Registration is primarily for first-year students in the SAS Honors Program or Honors College who have placed out of the General Biology courses (01:119:115-116-117) with AP Biology credit. It is helpful but not required to also have the Corequisite: General Chemistry 01:160:161 or 163 or have passed the Chemistry AP exam. Depending on space this course will also be open to non-honors first year students who are interested in performing research and meet the AP Biology requirement and Chemistry. A limited number of second year Honors students planning to major in MBB may be admitted to the cross listed 694:316 by SPN (contact the course coordinator).
The main goal of this course is to encourage undergraduate students to conduct independent projects in biomedical research laboratories at Rutgers and RWJMS. The course is designed to introduce students to many of the modern techniques used in genetics, molecular biology, and biochemistry that they may use in research by giving them as much "hands on" experience as possible. Students will carry out a research project for which the results are unknown. The topics covered in this course will provide students with a very good foundation for taking upper level genetics and biochemistry courses in subsequent years
Please see here for a video describing the Honors Introduction to Research in MBB course.
The Project: After some initial training in techniques commonly used in biomedical research labs, students will work on their main research project. The project involves analyzing mutants in a transcriptional regulatory protein in yeast. Students will analyze the data from different assays to determine how the mutations affect transcriptional silencing and repression of genes in yeast. The DNA sequences of the mutants will be determined and the students will derive the predicted change in the protein sequence. Students will then map their mutation on a model of the protein structure and hypothesize how it will affect the protein's activity. There will also be discussions about finding a research lab to do independent research projects as an undergraduate at Rutgers.
1 Introduction; Why is transcription important for biology and human diseases? Review of the general process of gene expression.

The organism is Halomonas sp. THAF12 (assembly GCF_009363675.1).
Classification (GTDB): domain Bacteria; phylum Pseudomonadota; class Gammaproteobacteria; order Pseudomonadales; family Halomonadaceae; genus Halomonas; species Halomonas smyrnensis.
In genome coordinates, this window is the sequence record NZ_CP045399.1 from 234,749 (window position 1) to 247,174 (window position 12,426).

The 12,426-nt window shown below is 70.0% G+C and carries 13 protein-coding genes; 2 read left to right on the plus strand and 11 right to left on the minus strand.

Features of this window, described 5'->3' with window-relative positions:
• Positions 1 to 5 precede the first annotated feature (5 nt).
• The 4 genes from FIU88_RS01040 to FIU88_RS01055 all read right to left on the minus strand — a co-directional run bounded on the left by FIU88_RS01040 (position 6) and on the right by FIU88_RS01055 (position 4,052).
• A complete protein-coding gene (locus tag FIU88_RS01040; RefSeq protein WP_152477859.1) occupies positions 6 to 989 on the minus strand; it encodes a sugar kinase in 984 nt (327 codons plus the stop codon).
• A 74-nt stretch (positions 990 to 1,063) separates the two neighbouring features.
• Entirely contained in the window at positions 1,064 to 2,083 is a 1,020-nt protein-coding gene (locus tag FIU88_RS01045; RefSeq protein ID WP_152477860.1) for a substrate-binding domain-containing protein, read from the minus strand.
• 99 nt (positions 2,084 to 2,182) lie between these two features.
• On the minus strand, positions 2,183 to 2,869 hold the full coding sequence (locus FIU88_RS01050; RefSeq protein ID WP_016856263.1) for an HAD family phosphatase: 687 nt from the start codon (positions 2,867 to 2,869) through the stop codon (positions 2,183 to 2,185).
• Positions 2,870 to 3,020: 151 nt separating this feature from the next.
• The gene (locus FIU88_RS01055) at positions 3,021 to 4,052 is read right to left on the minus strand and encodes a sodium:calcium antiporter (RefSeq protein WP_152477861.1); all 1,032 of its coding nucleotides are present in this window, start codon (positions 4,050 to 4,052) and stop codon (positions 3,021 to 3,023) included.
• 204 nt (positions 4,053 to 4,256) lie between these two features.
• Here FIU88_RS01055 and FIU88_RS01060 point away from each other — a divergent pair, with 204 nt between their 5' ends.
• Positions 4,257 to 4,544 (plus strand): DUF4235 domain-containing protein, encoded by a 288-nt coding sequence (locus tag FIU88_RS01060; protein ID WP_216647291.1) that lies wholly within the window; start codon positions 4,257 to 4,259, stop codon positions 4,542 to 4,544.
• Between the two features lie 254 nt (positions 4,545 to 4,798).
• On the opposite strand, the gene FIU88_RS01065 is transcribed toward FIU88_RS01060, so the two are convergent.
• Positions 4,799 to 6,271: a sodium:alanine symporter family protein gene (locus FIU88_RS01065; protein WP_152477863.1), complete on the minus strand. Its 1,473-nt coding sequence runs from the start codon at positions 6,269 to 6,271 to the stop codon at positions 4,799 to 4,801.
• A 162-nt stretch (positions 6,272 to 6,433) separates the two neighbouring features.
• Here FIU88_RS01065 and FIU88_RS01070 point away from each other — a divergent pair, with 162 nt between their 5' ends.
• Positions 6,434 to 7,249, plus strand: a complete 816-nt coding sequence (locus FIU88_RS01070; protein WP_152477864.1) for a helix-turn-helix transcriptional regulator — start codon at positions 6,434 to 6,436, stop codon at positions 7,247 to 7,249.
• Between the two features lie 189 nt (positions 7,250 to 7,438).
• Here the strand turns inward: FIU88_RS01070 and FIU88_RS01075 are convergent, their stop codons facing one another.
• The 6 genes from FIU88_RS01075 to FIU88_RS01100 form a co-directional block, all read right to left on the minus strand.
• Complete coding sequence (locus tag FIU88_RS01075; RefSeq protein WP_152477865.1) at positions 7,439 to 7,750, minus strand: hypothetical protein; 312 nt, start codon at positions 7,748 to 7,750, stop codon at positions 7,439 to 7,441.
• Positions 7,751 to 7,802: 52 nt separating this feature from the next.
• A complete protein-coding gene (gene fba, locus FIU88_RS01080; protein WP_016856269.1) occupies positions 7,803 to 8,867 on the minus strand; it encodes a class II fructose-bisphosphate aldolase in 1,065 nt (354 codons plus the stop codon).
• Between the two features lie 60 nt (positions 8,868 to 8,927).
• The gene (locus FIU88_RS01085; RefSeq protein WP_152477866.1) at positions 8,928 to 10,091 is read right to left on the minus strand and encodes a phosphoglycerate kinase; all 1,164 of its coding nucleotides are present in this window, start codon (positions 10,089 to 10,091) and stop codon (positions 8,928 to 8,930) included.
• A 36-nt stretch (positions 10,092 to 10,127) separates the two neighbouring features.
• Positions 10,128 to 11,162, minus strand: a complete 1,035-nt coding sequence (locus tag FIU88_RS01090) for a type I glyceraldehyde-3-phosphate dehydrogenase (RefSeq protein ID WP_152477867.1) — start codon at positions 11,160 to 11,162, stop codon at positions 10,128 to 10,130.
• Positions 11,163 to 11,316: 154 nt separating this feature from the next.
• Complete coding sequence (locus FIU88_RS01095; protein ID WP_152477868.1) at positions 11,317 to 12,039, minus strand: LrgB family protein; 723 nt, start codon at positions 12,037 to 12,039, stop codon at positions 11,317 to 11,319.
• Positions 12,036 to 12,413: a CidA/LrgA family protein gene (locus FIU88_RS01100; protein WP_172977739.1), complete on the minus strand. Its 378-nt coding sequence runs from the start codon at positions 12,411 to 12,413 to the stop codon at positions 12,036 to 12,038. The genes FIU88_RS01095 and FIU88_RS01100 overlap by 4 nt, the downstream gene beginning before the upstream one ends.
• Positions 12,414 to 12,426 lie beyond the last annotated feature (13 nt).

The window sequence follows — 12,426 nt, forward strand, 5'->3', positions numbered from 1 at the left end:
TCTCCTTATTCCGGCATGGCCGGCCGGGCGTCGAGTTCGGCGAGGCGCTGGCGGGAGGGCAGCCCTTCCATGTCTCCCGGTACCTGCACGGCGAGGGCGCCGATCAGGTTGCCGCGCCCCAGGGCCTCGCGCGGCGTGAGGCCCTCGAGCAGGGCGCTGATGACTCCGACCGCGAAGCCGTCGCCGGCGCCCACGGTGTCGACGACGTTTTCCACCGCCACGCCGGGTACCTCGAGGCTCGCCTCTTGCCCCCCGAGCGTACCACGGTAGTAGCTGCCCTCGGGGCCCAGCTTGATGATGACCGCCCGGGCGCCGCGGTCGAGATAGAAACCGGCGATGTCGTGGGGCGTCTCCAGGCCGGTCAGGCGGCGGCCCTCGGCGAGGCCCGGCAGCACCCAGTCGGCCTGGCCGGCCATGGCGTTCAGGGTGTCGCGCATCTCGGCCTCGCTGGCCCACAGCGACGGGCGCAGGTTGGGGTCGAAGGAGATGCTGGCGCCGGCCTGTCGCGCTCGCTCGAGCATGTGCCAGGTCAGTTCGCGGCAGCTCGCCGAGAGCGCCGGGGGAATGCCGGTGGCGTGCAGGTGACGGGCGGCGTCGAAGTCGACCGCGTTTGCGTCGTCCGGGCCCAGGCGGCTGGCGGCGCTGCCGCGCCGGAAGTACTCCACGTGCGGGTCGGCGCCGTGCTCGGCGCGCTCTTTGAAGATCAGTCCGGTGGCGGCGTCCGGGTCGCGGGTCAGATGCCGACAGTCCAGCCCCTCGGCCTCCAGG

2 Why do we work in yeast? Review of yeast biology and genetics.
3 Eukaryotic chromatin structure and the role of Sir2 in transcriptional silencing
4 Vectors and plasmid DNA purification
5 Analyzing DNA - Restriction enzymes, PCR, and gel electrophoresis
6 DNA sequencing and analysis
7 In Class Exam
8 Genetic and biochemical analysis of transcriptional regulatory sites
9 Genetic and biochemical analysis of transcriptional regulatory proteins
10 Silencing vs repression, PCR Mutagenesis and genetic screens for mutants
11 Principals of protein structure
12 Protein structure modeling using jMo,l Results, problems and interpretations
13 Finding a Lab, Careers in Biomedical Sciences
In Fall 2020 the course will be given in an asynchronous manner. All of the content will be posted in videos and lecture notes on the course Canvas. Students will be expected to work through the chapters and take review quizzes on their own. There will be at least two 80 minute discussion periods each week where we will quickly review the content and then work through problems. These discussion sections will be recorded.
This course satisfies learning goals 1, 2, 3, and 4 of the MBB Department.
Core Curriculum Learning Goals met by this course:
IRT y. Employ current technologies to access information, to conduct research, and to communicate findings.
IRT z. Analyze and critically assess information from traditional and emergent technologies.
Exams, Assignments, and Grading Policy
Lab Reports: 15%
Exams will be timed asynchronous over a 10 hr period and will account for 40% of the grade. The exams will focus on the material covered in the lectures, data analysis, and assigned reading. There will be a midterm and a final (cumulative)
Quizzes: There will be two forms of quizzes:
A) Chapter Review Quizzes: After watching the video or reading the lecture notes on a chapter student will take quizzes posted on Canvas on the material. These will be used for the students to gauge their basic understanding of the material. These will be self-paced, but must be completed before the topics are discussed in the on-line meetings. These will represent 10% of the grade.
B) Analysis Quizzes will be given over a 10 hr period to gauge the understanding of the material that was presented in the lecture notes and videos and then covered in the online discussion sections in the previous week. These quizzes will account for 20% of your grade.
Assignments & Lab Reports: Assignments and lab reports will be given out through the semester. These are all posted in the Assignments section on Canvas. These include submitting weekly questions on material that was covered in class and homework assignments such as the Yeast Gene Search and Restriction Mapping Problem set (see Canvas assignments). Lab reports will contain the data (plate and gel figures, sequence alignments and a picture of the structure) that were previously generated during this course and your interpretation of the results. The Assignments & Lab Reports will count for 30% of the grade.
Course Materials: A laboratory and lecture manual is provided on-line with the class. All course materials will be posted on the course Canvas site.
Course Closed? This course is only for First Year students in the SAS Honors Program or Honors College with AP Biology credit. Second or third year Honors MBB or Genetics students interested in this course should enroll in 694:316 which is cross listed during the fall semester. Non-Honors first year students with the prerequisites may also be admitted depending on space.
Faculty: Course Coordinator:
** All information is subject to change at the discretion of the course coordinator.